For all of the accomplishments arising from this design philosophy, a miasma lingers. There is a certain tinge of whitewashing and blandness in this style. The negation of artistic self-expression and the insistence on uniformity signals a mild authoritarianism. Modernist design was not envisioned to be a space of exuberance, experimentation, and uniqueness. It is stark. It is curious that Francis Bacon so readily mimics this bland style, when his eventual artistic career is marked by decrying rigidity. His paintings are so expressive and work against the grain of the universalizing and apolitical avant-garde of the designers he copied in his youth. The aesthetic of his furniture – and ultimately Simon Starling’s recycling of the same – is perplexing then considering the richness of Bacon’s signature artistic expression. When Starling returns to Bacon’s desk, Three White Desks is equally dry and formulaic. The work is a simple instruction and administration – a copy turned into an image and back to a copy and so on. Starling does not give space for lively or colourful artistic expression. Rather, each of the desks is the fulfillment of a rigid task or contract.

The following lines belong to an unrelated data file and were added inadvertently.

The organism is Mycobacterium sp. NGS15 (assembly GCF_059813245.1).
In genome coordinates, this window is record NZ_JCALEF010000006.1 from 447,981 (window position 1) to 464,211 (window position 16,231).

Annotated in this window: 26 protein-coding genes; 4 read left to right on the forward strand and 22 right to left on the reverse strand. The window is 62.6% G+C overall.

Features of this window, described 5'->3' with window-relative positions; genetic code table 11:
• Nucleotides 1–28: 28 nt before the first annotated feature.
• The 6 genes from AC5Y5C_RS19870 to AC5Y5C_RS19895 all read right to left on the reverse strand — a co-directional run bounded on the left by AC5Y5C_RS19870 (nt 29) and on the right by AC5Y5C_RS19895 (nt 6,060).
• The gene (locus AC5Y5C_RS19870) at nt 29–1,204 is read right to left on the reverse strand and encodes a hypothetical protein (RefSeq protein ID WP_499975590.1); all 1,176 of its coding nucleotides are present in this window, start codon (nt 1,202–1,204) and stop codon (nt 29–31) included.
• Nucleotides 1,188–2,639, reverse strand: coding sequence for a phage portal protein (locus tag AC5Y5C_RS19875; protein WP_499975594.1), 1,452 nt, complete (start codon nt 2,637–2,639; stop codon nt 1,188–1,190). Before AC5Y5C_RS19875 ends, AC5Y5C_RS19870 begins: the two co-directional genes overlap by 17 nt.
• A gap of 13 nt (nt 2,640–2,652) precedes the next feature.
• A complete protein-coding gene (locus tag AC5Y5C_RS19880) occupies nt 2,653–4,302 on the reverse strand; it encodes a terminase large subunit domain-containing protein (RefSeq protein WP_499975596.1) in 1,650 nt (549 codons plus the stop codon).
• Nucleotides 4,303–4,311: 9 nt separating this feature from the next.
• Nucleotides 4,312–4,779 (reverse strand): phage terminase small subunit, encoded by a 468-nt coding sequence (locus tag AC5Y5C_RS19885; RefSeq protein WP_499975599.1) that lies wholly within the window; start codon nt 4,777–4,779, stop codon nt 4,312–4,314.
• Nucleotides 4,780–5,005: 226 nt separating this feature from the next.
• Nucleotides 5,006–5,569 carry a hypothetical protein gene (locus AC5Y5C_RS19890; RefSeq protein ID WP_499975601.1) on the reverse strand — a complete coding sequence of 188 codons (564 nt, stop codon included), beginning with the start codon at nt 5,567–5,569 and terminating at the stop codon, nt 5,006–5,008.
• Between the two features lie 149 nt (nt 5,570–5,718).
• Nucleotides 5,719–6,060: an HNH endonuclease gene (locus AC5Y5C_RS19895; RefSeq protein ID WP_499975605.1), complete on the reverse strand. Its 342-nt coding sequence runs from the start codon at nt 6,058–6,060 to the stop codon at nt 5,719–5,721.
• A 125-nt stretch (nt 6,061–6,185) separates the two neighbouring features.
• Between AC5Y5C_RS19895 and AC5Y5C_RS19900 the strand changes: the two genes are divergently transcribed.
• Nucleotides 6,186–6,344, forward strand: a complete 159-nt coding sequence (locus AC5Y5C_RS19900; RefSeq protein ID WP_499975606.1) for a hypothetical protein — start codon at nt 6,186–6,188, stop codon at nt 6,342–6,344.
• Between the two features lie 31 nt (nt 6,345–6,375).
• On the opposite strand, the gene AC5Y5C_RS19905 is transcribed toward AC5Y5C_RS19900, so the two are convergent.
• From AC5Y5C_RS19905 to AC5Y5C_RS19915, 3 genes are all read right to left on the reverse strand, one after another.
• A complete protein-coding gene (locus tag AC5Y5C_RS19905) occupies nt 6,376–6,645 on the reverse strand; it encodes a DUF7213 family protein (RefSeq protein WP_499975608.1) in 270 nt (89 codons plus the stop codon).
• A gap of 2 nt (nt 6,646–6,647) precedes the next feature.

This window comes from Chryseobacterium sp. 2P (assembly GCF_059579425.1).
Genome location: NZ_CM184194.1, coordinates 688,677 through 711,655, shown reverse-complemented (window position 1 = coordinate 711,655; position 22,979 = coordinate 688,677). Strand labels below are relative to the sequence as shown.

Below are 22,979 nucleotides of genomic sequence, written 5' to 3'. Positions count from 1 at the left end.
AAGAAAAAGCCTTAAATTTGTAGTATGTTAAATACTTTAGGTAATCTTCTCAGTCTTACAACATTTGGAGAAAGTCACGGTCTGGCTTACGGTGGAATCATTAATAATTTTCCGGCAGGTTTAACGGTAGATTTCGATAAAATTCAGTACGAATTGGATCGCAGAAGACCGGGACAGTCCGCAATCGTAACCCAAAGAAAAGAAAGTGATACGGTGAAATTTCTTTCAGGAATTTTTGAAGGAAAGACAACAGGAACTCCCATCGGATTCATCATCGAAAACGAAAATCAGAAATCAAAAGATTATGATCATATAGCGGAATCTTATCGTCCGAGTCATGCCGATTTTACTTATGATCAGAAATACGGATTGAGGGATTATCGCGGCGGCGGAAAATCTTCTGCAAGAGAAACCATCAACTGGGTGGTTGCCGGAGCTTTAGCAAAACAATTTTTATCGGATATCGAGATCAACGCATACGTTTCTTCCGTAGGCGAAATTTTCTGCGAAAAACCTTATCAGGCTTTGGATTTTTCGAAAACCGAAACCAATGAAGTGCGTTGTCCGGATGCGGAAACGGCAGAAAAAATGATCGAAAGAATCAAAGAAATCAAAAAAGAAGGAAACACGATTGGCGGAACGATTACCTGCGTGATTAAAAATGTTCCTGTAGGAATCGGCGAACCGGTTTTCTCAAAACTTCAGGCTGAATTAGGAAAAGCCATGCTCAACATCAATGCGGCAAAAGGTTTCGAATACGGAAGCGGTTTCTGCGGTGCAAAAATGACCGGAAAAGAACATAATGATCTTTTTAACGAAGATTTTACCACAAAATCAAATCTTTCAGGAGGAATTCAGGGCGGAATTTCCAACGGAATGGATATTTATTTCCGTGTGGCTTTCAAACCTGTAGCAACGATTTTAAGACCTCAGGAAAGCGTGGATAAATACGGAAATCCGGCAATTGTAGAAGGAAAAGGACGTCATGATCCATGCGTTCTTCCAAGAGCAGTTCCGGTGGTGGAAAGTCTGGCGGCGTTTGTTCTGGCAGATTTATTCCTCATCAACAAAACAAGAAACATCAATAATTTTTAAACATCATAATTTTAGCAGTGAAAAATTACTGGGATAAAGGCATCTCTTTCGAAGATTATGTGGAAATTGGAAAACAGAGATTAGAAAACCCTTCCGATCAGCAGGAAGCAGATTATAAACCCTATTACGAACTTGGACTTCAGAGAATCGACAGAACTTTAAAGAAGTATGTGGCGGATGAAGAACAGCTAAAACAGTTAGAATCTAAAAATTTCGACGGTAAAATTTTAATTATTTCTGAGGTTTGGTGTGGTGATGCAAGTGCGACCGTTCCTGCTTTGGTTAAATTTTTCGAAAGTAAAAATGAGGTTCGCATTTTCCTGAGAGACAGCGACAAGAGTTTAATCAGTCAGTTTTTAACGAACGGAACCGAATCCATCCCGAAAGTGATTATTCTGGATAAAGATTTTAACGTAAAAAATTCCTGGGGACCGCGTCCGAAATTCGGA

At the aesthetic core of Simon Starling’s work, we see the reiterations of a fundamentally Modernist work of design. I wonder what Starling hopes to relay in the work. How do we look at this work visually? Are these three repetitions a celebration of the Modernist design innovations, which Francis Bacon so beautifully recreated? Or are we to see this as a senseless exercise of echoes critiquing the bland design language of Modernist design? I chose the latter.

*Albrethsen, Pernille. “Ten Questions: Simon Starling.” Kunstkritikk. Web.

January 16, 2017

[Newsletter] Rodney Graham Catalogue Now Available